A Verbal Autopsy is the record of an interview about the circumstances of an uncertified death. In developing countries, if a death occurs away from health facilities, a field-worker interviews a relative of the deceased about the circumstances of the death; this Verbal Autopsy can be reviewed off-site. We report on a comparative study of the processes involved in Text Classification applied to classifying Cause of Death: feature value representation; machine learning classification algorithms; and feature reduction strategies in order to identify the suitable approaches applicable to the classification of Verbal Autopsy text. We demonstrate that normalised term frequency and the standard TFiDF achieve comparable performance across a number of classifiers. The results also show Support Vector Machine is superior to other classification algorithms employed in this research. Finally, we demonstrate the effectiveness of employing a "locally-semi-supervised" feature reduction strategy in order to increase performance accuracy.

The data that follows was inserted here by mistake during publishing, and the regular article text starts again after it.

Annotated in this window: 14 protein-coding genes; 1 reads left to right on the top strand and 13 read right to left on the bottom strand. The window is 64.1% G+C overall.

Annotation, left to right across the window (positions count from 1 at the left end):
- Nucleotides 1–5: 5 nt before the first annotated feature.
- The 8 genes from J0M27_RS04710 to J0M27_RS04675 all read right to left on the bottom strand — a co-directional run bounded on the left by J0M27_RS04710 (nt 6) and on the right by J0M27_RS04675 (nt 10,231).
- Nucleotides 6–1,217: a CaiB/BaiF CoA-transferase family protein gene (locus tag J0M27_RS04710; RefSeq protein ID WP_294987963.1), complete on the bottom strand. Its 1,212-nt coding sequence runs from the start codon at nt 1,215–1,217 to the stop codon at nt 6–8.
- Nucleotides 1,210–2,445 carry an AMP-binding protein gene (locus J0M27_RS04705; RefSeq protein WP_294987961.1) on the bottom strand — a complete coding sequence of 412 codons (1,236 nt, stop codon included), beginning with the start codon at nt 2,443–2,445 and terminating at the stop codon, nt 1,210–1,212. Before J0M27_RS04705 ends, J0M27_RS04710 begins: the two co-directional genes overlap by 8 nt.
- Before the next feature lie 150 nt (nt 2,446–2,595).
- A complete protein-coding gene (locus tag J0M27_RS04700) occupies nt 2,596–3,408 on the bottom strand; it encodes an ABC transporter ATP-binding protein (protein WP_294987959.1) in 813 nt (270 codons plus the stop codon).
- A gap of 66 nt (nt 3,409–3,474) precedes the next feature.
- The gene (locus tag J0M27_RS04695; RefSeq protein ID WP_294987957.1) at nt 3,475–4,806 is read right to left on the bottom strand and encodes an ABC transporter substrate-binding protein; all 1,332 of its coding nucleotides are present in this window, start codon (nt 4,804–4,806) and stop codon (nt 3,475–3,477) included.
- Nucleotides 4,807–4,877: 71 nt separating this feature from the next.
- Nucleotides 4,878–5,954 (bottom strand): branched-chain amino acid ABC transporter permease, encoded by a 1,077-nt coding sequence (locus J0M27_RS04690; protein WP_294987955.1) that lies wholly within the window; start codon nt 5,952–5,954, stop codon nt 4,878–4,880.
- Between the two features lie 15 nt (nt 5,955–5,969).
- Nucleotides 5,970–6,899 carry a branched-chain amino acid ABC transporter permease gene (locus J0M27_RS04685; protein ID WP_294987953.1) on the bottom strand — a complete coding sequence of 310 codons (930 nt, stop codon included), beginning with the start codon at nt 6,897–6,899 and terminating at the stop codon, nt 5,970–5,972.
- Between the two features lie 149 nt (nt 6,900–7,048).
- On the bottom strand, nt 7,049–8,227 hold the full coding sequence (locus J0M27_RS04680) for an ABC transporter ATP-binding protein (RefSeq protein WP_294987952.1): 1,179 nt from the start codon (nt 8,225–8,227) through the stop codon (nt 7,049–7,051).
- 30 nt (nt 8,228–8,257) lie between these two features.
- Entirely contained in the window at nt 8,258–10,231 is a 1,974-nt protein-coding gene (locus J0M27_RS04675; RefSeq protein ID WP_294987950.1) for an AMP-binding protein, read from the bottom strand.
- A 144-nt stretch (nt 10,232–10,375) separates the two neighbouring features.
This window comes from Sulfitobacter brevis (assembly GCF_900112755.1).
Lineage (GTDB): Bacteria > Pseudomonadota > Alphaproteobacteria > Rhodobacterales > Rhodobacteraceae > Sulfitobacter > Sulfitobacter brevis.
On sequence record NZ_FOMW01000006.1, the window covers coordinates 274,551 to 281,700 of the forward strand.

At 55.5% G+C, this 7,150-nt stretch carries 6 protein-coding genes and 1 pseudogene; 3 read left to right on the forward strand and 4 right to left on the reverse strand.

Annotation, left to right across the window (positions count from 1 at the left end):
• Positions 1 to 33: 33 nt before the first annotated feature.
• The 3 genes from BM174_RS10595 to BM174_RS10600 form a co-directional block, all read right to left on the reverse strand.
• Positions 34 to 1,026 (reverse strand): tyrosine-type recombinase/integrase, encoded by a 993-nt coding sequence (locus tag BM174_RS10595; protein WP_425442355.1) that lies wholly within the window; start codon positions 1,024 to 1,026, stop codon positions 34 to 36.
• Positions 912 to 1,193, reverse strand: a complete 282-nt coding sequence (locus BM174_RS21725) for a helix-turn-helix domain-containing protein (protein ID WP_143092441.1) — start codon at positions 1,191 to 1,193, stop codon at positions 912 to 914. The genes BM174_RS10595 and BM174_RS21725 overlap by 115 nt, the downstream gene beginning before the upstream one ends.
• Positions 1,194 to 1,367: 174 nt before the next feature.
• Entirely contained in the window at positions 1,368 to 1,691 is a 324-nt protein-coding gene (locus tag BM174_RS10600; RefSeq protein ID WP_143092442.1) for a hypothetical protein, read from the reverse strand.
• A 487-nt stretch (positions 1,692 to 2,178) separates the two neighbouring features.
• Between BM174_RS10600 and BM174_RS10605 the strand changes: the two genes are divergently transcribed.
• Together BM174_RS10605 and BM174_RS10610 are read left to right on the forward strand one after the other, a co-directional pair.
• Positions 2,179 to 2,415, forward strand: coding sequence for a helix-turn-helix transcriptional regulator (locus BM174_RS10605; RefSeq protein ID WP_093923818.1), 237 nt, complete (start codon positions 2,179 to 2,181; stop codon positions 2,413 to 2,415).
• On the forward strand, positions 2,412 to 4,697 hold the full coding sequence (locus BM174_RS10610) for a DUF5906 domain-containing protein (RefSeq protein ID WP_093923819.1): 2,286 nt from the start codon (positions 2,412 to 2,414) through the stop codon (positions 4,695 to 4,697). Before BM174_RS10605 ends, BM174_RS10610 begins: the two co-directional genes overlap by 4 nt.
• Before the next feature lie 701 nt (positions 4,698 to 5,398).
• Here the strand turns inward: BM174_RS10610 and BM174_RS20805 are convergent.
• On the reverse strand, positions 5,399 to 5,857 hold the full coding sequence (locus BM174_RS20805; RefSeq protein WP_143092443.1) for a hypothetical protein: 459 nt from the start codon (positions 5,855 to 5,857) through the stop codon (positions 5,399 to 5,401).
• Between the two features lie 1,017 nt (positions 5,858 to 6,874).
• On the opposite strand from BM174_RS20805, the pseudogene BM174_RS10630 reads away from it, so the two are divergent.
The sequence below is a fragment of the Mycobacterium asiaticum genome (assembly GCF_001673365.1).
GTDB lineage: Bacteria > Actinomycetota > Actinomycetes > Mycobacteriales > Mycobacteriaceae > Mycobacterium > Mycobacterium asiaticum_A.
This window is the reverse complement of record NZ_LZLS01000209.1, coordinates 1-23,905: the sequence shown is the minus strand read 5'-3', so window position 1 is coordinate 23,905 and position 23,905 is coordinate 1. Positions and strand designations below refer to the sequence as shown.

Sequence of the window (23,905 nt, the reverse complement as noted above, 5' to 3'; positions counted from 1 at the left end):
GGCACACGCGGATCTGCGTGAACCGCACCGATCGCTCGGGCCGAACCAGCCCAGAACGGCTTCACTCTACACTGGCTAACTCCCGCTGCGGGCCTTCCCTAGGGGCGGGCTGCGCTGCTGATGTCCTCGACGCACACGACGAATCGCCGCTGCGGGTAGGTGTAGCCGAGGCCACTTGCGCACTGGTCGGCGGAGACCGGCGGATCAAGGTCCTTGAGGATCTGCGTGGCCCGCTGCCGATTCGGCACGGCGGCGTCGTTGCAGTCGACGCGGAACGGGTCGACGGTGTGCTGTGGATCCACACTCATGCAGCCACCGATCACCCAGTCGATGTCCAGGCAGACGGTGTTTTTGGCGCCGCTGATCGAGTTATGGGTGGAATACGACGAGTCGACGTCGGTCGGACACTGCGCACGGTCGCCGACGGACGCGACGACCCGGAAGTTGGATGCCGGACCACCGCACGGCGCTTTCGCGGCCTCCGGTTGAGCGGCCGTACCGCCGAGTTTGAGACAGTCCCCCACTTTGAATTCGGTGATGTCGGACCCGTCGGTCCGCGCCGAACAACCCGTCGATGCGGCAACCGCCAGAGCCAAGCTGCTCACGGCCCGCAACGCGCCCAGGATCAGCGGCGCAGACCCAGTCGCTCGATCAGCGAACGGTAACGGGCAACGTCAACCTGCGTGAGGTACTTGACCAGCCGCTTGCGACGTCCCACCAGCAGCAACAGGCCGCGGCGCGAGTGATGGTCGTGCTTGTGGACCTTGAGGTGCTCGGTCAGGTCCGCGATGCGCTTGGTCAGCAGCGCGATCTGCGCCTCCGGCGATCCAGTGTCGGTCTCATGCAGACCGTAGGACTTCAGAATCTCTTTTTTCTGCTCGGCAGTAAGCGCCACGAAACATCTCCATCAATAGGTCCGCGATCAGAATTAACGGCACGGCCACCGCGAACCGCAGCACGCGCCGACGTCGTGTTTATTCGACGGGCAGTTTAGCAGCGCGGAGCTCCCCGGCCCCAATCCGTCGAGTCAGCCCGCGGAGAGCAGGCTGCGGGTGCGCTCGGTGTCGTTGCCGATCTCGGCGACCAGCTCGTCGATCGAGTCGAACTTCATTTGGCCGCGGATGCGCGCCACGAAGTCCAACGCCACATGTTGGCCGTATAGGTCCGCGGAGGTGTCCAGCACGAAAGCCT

Chest X-rays are one of the most common radiological examinations in daily clinical routines. Reporting thorax diseases using chest X-rays is often an entry-level task for radiologist trainees. Yet, reading a chest X-ray image remains a challenging job for learning-oriented machine intelligence, due to (1) shortage of large-scale machine-learnable medical image datasets, and (2) lack of techniques that can mimic the high-level reasoning of human radiologists that requires years of knowledge accumulation and professional training. In this paper, we show the clinical free-text radiological reports can be utilized as a priori knowledge for tackling these two key problems. We propose a novel Text-Image Embedding network (TieNet) for extracting the distinctive image and text representations. Multi-level attention models are integrated into an end-to-end trainable CNN-RNN architecture for highlighting the meaningful text words and image regions. We first apply TieNet to classify the chest X-rays by using both image features and text embeddings extracted from associated reports. The proposed auto-annotation framework achieves high accuracy (over 0.9 on average in AUCs) in assigning disease labels for our hand-label evaluation dataset. Furthermore, we transform the TieNet into a chest X-ray reporting system. It simulates the reporting process and can output disease classification and a preliminary report together. The classification results are significantly improved (6% increase on average in AUCs) compared to the state-of-the-art baseline on an unseen and hand-labeled dataset (OpenI).